Intensive rescue efforts are under way in Pakistan, two days after Saturday's massive earthquake killed 20-thousand people, and injured tens-of-thousands of others. Officials and aid workers say they expect the death toll from the seven-point-six magnitude earthquake to rise.
Most of the deaths from Saturday's killer quake occurred in the Pakistani-controlled portion of Kashmir, where the epicenter was located. The earthquake also wiped out communities in Pakistan's North-West Frontier Province.
Rescuers are struggling through the shattered ruins of dozens of villages and towns worst hit by the earthquake, but in most cases they are searching for bodies, not survivors.
Rescue teams have yet to arrive in some of the hardest hit areas.
Speaking by telephone from the regional capital, Muzaffarabad, resident Abdul Hameed, says people are trapped under debris.
"This building has collapsed. This is my building. Ten-to-15 people are alive [under the debris]. They are crying for [help], and there is nobody," he said.
Rescue workers and authorities are facing difficulties because of blocked roads and bridges, as well as shortage of relief materials.
Television pictures of the quake-devastated areas indicated the massive relief effort required.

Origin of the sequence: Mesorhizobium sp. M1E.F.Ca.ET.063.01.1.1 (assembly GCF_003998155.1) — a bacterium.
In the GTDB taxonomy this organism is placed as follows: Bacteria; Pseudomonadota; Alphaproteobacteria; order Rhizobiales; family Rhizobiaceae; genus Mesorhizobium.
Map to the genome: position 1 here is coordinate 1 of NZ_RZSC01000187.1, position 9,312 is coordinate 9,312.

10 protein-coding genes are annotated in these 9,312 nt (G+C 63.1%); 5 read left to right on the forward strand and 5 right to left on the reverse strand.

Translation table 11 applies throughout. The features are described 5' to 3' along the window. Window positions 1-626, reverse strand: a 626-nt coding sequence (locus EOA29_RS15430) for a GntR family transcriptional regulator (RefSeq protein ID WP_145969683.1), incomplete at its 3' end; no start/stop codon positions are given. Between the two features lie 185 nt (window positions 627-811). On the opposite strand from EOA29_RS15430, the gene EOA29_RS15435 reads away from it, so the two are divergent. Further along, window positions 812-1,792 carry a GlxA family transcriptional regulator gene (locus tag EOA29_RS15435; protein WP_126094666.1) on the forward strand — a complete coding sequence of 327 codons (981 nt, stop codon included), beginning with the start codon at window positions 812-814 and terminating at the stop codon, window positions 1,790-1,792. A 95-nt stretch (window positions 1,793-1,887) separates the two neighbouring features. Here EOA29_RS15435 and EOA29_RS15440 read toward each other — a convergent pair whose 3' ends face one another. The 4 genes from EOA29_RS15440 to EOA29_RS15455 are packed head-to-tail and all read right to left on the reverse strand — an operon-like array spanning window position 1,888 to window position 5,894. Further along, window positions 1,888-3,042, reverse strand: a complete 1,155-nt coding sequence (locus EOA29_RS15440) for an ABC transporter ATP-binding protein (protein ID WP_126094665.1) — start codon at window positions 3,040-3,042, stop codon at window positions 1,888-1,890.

The international community has joined the rescue and relief operations undertaken by the Pakistan government. Donor nations rushed doctors, helicopters, food, tents, and sniffer dogs. Aid agencies say that thousands of people are in urgent need of shelter, and up to four-million could be left homeless.
Ambassador to Pakistan Ryan Crocker told reporters in Islamabad that Washington will provide up to $50 million for earthquake relief and reconstruction. He was speaking to reporters at an airport on the arrival of an American transport plane carrying blankets, plastic sheets, and other supplies for 2,500 affected families.
"We have already got relief supplies on the ground. We will have an air bridge effectively coming into Pakistan," he said. "We will be expecting more flights today. Eight U.S military helicopters have just landed. They will be a critical part of these relief efforts."
Pakistani troops have restored road and communication links with some of the hardest-hit areas. But residents still face food and gasoline shortages, and there has been looting in quake-devastated areas of Pakistani Kashmir as people struggle to find supplies.